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AMD Mantle revealed

#31AsellusPosted 9/26/2013 5:00:20 AM
^ Not really anything new there.

This however...

At the same time, when it comes to writing APIs we also have to briefly mention the fact that unlike the PC world, the use of both high level and low level APIs are a common occurrence in console software. High level APIs are still easier to use, but when you’re working with a fixed platform with a long shelf life, low level APIs not only become practical, but they become essential to extracting the maximum performance out of a piece of hardware. As good as a memory manager or a state manager is, if you know your code inside and out then there are numerous shortcuts and optimizations that are opened up by going low level, and these are matters that hardcore console developers will chase in full. So when we talk about AMD writing APIs for the new consoles, we’re really talking about AMD writing two APIs for the new consoles: a high level API, equivalent to the likes of Direct3D and OpenGL, and a low level API suitable for banging on the hardware directly for maximum performance.

This brings us to the crux of the matter: what’s not being said. Simply put, what would happen if you ported both the high level and low level APIs from a console – say the Xbox One – back over to the PC? We already know what that high level API would look like, because it exists today in the form of Direct3D 11.2, an API peppered with new features that coincide with AMD GCN hardware features. But what about a low level API? What would it look like?

What’s not being said, but what becomes increasingly hinted at as we read through AMD’s material is not just that Mantle is a low level API, but rather Mantle is *the* low level API. As in it’s either a direct copy or a very close derivative of the Xbox One’s low level graphics API. All of the pieces are there; AMD will tell you from the start that Mantle is designed to leverage the optimization work done for games on the next generation consoles, and furthermore Mantle can even use the Direct3D High Level Shader Language (HLSL), the high level shader language Xbox One shaders will be coded against in the first place. Let’s be very clear here: AMD will not discuss the matter let alone confirm it, so this is speculation on our part. But it’s speculation that we believe is well grounded. Based on what we know thus far, we believe Mantle is the Xbox One’s low level API brought to the PC.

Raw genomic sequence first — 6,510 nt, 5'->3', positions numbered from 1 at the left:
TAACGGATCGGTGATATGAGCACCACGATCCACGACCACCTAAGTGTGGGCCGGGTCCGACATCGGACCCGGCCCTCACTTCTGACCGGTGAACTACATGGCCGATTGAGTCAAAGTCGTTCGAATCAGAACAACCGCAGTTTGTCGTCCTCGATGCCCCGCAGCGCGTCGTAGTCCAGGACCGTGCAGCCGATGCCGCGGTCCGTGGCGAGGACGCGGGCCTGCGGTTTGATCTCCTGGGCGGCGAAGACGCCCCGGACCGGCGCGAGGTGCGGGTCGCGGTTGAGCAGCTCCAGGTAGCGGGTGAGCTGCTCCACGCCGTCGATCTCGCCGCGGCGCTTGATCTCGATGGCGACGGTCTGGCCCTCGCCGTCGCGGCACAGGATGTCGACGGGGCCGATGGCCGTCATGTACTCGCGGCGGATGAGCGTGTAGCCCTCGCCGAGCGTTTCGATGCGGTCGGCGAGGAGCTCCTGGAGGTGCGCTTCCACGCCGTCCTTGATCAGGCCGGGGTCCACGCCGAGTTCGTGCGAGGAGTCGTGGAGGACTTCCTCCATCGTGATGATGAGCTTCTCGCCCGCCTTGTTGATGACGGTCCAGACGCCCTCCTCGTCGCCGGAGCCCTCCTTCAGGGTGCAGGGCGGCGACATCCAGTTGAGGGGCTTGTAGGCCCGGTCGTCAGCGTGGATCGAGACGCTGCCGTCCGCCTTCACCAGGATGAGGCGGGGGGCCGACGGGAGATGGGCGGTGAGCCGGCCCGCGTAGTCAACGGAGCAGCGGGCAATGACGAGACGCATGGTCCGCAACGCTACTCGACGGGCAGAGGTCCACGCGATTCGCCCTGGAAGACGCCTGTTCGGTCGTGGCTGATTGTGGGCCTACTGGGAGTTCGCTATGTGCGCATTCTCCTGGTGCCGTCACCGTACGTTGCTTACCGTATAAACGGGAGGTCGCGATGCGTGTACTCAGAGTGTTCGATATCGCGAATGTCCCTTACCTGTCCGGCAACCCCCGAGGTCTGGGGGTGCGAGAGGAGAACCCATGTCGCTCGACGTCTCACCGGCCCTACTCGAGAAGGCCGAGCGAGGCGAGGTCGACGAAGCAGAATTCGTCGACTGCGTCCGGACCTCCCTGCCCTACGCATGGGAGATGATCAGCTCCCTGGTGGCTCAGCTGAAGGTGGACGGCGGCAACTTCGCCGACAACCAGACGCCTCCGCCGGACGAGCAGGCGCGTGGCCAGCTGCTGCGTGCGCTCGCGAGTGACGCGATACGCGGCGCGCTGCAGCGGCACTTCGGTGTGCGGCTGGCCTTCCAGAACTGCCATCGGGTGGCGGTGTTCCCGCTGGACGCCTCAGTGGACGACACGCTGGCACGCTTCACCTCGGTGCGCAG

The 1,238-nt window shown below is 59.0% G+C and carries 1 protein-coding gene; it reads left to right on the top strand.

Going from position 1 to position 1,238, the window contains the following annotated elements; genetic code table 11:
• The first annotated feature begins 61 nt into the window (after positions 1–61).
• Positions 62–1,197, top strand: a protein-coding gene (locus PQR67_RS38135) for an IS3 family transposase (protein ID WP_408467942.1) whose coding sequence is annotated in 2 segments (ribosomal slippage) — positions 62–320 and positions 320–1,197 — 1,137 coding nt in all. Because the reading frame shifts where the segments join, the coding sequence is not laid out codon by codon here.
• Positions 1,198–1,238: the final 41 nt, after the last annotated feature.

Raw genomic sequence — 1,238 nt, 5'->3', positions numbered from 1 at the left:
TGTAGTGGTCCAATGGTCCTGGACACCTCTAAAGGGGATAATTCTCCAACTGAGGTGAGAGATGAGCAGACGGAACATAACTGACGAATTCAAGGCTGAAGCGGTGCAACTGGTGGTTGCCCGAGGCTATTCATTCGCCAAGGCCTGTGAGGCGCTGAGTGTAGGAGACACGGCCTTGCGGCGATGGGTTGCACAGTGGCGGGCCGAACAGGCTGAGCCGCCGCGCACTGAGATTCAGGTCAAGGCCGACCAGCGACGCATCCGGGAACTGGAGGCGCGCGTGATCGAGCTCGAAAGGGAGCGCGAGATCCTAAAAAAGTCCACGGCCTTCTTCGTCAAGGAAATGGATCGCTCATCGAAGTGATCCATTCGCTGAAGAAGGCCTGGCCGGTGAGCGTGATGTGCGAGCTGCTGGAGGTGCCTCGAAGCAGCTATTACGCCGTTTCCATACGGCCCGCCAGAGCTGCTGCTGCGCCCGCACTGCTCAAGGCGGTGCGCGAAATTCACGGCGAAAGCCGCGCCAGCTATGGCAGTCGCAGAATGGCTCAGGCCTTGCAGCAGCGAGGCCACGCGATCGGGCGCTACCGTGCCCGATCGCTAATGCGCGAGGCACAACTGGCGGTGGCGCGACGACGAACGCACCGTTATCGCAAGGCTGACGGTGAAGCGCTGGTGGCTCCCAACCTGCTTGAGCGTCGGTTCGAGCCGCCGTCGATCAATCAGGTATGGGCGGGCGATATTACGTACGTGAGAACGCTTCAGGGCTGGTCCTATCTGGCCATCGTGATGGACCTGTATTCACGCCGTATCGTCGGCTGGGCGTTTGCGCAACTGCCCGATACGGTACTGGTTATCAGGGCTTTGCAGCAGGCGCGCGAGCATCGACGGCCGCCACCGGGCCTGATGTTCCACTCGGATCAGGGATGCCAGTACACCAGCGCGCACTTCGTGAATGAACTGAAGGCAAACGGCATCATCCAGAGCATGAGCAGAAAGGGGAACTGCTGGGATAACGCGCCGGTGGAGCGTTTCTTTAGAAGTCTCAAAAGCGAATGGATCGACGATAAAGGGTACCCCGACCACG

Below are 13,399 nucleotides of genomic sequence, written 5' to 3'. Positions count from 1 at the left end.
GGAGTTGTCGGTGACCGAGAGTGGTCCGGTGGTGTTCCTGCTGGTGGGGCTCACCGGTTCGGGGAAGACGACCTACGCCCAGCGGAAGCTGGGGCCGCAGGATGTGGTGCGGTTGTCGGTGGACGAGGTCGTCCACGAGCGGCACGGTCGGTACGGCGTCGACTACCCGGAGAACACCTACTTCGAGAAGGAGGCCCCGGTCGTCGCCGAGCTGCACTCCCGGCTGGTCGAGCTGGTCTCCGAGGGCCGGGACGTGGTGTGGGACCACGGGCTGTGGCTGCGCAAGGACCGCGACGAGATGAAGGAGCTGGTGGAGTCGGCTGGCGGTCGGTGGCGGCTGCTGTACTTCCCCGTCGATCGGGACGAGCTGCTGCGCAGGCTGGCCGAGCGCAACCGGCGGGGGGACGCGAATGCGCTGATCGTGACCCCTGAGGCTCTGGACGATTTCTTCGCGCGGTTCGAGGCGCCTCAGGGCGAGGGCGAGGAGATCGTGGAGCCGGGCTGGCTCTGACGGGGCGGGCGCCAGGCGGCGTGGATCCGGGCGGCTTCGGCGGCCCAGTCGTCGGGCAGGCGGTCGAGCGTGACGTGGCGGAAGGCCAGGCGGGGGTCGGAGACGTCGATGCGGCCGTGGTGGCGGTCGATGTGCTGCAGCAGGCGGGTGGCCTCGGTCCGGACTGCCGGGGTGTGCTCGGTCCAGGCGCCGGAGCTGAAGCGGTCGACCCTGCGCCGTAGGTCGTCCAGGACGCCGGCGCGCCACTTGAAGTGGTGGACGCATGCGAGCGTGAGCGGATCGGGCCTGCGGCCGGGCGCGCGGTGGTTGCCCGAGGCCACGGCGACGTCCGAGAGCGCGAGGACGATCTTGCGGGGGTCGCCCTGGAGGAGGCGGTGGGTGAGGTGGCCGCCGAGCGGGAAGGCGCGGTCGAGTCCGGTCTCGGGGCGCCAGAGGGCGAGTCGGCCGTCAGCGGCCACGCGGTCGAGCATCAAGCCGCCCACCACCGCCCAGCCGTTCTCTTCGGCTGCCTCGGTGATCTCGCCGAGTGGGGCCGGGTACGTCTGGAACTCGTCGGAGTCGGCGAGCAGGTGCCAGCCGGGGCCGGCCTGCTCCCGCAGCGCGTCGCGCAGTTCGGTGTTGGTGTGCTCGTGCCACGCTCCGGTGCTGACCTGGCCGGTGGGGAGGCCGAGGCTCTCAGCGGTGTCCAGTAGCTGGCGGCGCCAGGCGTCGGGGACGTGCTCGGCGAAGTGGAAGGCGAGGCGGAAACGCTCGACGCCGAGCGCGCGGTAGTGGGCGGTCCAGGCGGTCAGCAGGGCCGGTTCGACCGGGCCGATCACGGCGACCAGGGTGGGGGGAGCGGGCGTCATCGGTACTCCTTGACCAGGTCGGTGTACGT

If indeed Mantle is the Xbox One’s low level API, then this changes the frame of reference for Mantle dramatically. No longer is Mantle just a new low level API for AMD GCN cards, whose success is defined by whether AMD can get developers to create games specifically for it, but Mantle becomes the bridge for porting over Xbox One games to the PC. Developers who make extensive use of the Xbox One low level API would be able to directly bring over large pieces of their rendering code to the PC and reuse it, and in doing so maintain the benefits of using that low-level code in the first place. Mantle will not (and cannot) preclude the need for developers to also do a proper port to Direct3D – after all AMD is currently the minority party in the discrete PC graphics space – but it does provide the option of keeping that low level code, when in the past that would never be an option.

-- http://www.anandtech.com/show/7371/understanding-amds-mantle-a-lowlevel-graphics-api-for-gcn

It's interesting but wow does this ever feel like opening a can of worms. Not just a proprietary api but a proprietary api designed around a single particular gpu architecture.
#32CC RicersPosted 9/26/2013 7:22:20 AM
Interesting situation would be if NVidia starts doing something about it. If they come out with a similar API and DirectX becomes less relevant, this could be the new DirectX vs OpenGL. Whether or not AMD can get many developers to code games with it is a big factor.